BY THE early 1980s, Warhol was not an artist in critical favour. The art world had moved on from the Pop Art and Minimalist sensibility of the 1960s and ’70s and was looking for new commentary on a western world that was changing rapidly. Warhol’s ‘art about nothing’ no longer reflected the spirit of the time or place – the zeitgeist – to use the noun of the moment. Robert Hughes, an art critic widely respected for his insight and critical rigour, wrote in The New York Review of Books in February 1982 that ‘…Warhol’s output for the last decade has been concerned more with the smooth development of product than with any discernible insights…. It scarcely matters what Warhol paints; for his clientele, only the signature is fully visible.’
There’s some validity to this view. ‘Eighties art meant increased visibility and vocal social comment about diversity and identity, power and subjugation, consumption and desire. In Australia the work of artists such as Mike Parr, Rosalie Gascoigne, Leslie Dumbrell, Imants Tillers, Juan Davila, Victor Majzner, Rover Thomas, Queenie McKenzie and Peter Booth, amongst many others, reflect the diversity of art practice in Australia and the acceptance of artists with different voices and perspectives that were not just about a European experience of trying to make sense of this (no longer) alien place called Australia, but more about our sometimes confronting and difficult community of different cultures, values and experience. In the wider world, European artists were once again prominent, after three decades of American domination. The likes of Rothko, Close, Rauchenberg and the White Mole of Union Square himself – Andy Warhol – were replaced by the new world vision of Julian Schnabel and Georg Baselitz; David Hockey had discovered technology and started on a journey with his joiners – images constructed of sometimes dozens of smaller images – and Gilbert and George were in full flight, with works such as Death Hope Life Fear, (1984), tapping their feelings and experiences of inner-city life and how environment, through social structures such as religion, class, nationality, politics and law and life’s challenges and sometimes imponderables (death, identity, sex and fear) all contribute to the lifelong development of an individual’s character and personality. These themes continue today and feature in the work of Ai Weiwei – artist, architect, designer and social commentator, voted ‘most powerful artist in the world’ by the editors of Art Review magazine in 2011.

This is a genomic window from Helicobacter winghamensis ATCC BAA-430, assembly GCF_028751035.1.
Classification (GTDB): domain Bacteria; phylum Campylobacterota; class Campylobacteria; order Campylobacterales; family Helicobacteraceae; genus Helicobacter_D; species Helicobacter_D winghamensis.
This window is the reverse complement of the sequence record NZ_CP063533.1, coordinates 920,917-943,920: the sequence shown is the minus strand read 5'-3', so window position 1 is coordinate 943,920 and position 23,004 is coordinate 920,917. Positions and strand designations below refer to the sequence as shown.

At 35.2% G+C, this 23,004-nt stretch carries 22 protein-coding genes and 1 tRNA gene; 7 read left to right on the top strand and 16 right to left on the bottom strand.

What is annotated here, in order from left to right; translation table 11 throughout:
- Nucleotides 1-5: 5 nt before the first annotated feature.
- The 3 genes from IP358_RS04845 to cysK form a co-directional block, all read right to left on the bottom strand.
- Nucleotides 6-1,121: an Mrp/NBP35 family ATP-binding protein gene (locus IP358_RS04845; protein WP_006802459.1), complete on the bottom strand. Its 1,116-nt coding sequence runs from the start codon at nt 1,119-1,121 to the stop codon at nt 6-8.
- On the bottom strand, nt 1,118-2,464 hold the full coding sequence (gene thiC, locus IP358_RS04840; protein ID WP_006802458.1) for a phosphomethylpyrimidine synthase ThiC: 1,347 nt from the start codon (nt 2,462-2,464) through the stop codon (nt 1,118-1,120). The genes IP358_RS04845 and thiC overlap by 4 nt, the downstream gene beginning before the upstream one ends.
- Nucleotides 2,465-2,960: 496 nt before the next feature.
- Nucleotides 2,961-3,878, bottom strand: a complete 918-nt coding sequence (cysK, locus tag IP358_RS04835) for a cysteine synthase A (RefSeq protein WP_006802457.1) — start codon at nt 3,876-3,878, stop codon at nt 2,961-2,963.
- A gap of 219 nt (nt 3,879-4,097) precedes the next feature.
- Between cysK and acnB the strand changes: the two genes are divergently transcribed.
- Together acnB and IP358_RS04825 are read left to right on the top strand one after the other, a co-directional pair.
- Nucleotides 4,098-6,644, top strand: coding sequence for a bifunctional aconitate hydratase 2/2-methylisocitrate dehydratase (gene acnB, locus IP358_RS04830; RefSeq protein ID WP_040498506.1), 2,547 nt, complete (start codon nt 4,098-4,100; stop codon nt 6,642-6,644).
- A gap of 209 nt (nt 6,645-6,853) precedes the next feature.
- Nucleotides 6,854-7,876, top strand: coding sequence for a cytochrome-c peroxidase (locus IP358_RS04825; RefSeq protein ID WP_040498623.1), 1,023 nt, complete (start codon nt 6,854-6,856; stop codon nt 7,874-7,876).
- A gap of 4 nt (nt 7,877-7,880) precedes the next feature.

Which brings me to the National Gallery of Victoria International’s (NGVI) latest summer blockbuster Andy Warhol | Ai Weiwei which runs until April 24. This is a giant of an exhibition, worthy of the title. Spread over much of the ground floor, over 300 incredibly diverse works are on show and include photographs and film, paintings, prints, sculpture, books, music, recordings and even social media. The point of this feast is to, in the words of the Directors of its joint creators, the NGVI in Melbourne and the Andy Warhol Museum in Pittsburgh, ‘explore the significant influence of these two exemplary artists on contemporary life and art by focusing on the intersections between their practices.’
So let’s sift through that for a moment. First, consider the significant influence on contemporary life from the above statement. My first question is, ‘When is contemporary, exactly?’ I agree that Ai is contemporary now and his continued practice, taken-as-given, will be for some time. Warhol as contemporary, on the other hand, I have a bit of a struggle with. As to influence, much has happened since Warhol’s death in February 1987 and at that time his influence had waned, his relevance was questioned. I ask myself how has his work impacted my life since the 1980s – and now. My answer is ‘not much’. It hasn’t provided many occasions to pause for thought over that time, with the exception of slack-mouthed wonder at the size of the bids his work has attracted at auction over the last thirty years. However, I have no doubt his influence between 1962 and 1968 was substantial and his innovation at that time both striking and thought-provoking, so while it’s 2016, not 1966 and fifty years ago is not, in my mind, contemporary, I can acknowledge that he was influential at one time, at least.
The second part of the statement to consider is the intersections between their practices. Much is made throughout the exhibition and in the massive catalogue that accompanies it of their shared influences, common motifs and symbols. Marcel Duchamp and the Dadaist school is cited often, as is how both artists exploit a found, readymade object as the basis for new work. The use of commercial art and its loud and jaunty aesthetic as a means of stimulating an internal debate in the viewer as to what art might be, and what it definitely isn’t, is also ever-present. So is this a valid topic for exploration? Yes, it is.